A musical (based on Eudora Welty's 1942 short story), with book and lyrics by Alfred Uhry and music by Robert Waldman. The musical premiered on Broadway in 1975 (starring Kevin Kline and Patti LuPone as Jamie and Rosamund), where it was nominated for two Tony awards, and again in 1976. In addition, it was briefly revived off-Broadway in 2016, starring Steven Pasquale and Ahna O'Reilly as Jamie and Rosamund.
The musical, set on the Natchez Trace in the late 18th century, tells the story of Jamie Lockhart, a Robin Hood-esque figure who leads a double life - honest and law-abiding by day, swindling and thieving (as "The Bandit of the Woods") by night. After saving the life of Clement Musgrove, the wealthiest planter in Mississippi, Jamie is invited to the man's farm, where he meets Musgrove's beautiful daughter Rosamund.
Meanwhile, Musgrove's wife Salome, who despises her stepdaughter, plans to kill her in order to inherit Musgrove's money. To do so, she hires a small-time criminal named Goat, who is less than successful in his various attempts. During this time, Rosamund meets "The Bandit" and becomes enamored with him, not knowing that he is also Jamie Lockhart, the man her father intends for her to marry.
Further complicating things is the presence of the Harp brothers, who try to rob Musgrove at the beginning and get involved with Salome's various schemes to kill Rosamund.
Not to be confused with the fairy tale by The Brothers Grimm or The Robber Bride, a novel by Margaret Atwood.
This musical contains examples of:
- Anti-Hero: Jamie Lockhart, our thieving, murdering protagonist.
- Babies Ever After: Jamie and Rosamund
- Death Song: "Goodbye Salome", which is a more upbeat example than most, given who's being sent off.
- Dramatic Irony: The audience is aware of Jamie's double life as The Bandit of the Woods, but most of the other characters are not.
- The Family That Slays Together: The Harp brothers, who commit crimes together, even though Big Harp is only a head in a box.
- Gonk: Salome is described as such ("She had buzzard eyes/Crocodile jaws/Grabby long arms/And her fingers were technically claws"), but is typically played by attractive actresses.
- "I Am" Song: "Steal With Style" and "Love Stolen", where Jamie describes his personal philosophies on thieving and romance, respectively. "Steal With Style" also doubles as an "I Am Great!" Song.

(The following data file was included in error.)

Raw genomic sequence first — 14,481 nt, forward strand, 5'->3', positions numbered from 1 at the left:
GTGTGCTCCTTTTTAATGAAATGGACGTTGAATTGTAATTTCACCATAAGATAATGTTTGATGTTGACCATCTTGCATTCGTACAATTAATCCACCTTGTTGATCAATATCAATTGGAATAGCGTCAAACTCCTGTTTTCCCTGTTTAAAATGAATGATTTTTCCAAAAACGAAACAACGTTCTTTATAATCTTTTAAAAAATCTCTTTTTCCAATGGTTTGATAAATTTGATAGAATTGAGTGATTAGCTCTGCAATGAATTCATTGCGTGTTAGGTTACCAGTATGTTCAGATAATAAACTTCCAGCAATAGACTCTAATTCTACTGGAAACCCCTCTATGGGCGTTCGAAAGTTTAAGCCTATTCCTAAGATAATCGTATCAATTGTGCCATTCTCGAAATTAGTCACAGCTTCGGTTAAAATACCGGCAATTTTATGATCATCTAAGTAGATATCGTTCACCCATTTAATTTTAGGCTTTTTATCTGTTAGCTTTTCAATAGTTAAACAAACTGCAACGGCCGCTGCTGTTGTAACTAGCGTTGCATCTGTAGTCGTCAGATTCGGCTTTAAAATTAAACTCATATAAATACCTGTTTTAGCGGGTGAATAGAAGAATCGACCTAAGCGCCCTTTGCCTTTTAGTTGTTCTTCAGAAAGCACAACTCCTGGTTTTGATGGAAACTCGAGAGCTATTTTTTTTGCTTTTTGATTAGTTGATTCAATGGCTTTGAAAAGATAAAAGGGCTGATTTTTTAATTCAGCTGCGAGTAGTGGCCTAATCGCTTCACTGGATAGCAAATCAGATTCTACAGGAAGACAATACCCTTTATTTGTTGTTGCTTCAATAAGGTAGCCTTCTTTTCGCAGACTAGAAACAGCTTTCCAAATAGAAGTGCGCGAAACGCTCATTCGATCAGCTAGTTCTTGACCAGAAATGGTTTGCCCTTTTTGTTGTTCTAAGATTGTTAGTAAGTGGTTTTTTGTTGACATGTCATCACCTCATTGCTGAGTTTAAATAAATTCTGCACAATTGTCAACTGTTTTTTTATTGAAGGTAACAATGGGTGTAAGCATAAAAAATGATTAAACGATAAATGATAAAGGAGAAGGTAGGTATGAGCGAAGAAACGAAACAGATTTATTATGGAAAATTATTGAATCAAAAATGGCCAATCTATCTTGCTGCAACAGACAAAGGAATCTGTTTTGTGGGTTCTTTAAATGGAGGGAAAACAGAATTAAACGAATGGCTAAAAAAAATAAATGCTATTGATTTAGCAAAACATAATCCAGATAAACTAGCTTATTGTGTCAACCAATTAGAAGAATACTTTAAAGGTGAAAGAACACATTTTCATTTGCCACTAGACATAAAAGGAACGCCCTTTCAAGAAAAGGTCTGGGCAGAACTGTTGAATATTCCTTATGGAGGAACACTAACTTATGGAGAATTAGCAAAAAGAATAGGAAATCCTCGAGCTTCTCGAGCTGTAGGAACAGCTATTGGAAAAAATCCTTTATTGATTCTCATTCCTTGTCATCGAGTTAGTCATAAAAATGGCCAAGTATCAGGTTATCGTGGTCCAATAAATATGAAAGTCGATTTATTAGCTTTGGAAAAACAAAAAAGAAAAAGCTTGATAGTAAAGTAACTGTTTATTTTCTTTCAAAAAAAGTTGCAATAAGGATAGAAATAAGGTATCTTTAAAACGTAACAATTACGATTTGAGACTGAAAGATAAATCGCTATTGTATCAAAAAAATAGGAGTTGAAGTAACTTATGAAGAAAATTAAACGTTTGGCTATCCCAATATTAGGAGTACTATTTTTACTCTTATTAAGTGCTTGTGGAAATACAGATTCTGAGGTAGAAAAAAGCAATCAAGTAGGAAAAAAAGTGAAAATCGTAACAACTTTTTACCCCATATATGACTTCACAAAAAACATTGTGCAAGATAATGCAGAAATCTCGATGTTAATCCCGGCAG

- "The Pricklepear Bloom", where Salome bemoans her lack of conventional attractiveness and the troubles it has caused her, also counts.
- "I Want" Song: Rosamund gets two - "Rosamund's Dream" and "Nothin' Up". In both of these songs, she laments her state of loneliness and desires for someone to sweep her off her feet and take her away from her life.
- The Ingenue: Rosamund, though she is more sexually active than the average example.
- Intercourse with You: "Deeper in the Woods", which ends in Jamie and Rosamund consummating their relationship."Comes a boy, he walks so steady. Comes a girl, she feels so ready.""And he stopped, and he laid her on the ground, and there he robbed her of that which he had left her the night before."
- Many of the show's songs have aspects of this.
- Jaw Drop: Mentioned in "Once Upon the Natchez Trace" as being the moon's reaction to Rosamund sleeping naked.
- List Song: "Poor Tied-Up Darlin', where Little Harp lists all the things he will give to Goat in exchange for Rosamund.
- Magic Realism: The show takes place in a generally realistic Deep South setting, with the exception of the Harp brothers' talking raven and Big Harp's ability to survive decapitation.
- Mrs. Robinson: Salome, who "lusted after every pair of pants on the Natchez Trace". This includes Jamie, who is presumably quite a bit younger than herself.
- No Guy Wants to Be Chased: The philosophy behind "Love Stolen".
- Off with His Head!: Happened to Big Harp some time before the story began, though somehow, he managed to survive the incident.
- Paper-Thin Disguise: Jamie's idea of disguising himself involves rubbing berry juice on his face. Subverted in that it works on Rosamund and her father.
- Shameful Strip: The Bandit of the Woods surprises Rosamund in the woods, forces her to give him all her clothes, and then sends her home naked.
- Stupid Crooks: Goat, who has "a brain the size of a scuppernong seed" and repeatedly tries and fails to kill Rosamund. Little Harp is only marginally smarter, though at least he has the self-awareness to know that he's not the brains of the operation.
- Villain Song: Several.
- "The Pricklepear Bloom" for Salome.
- "Two Heads" for the Harp brothers as a pair.
- "Poor Tied-Up Darlin" for Goat and Little Harp.
- Wicked Stepmother: Salome, who actively tries to murder her stepdaughter.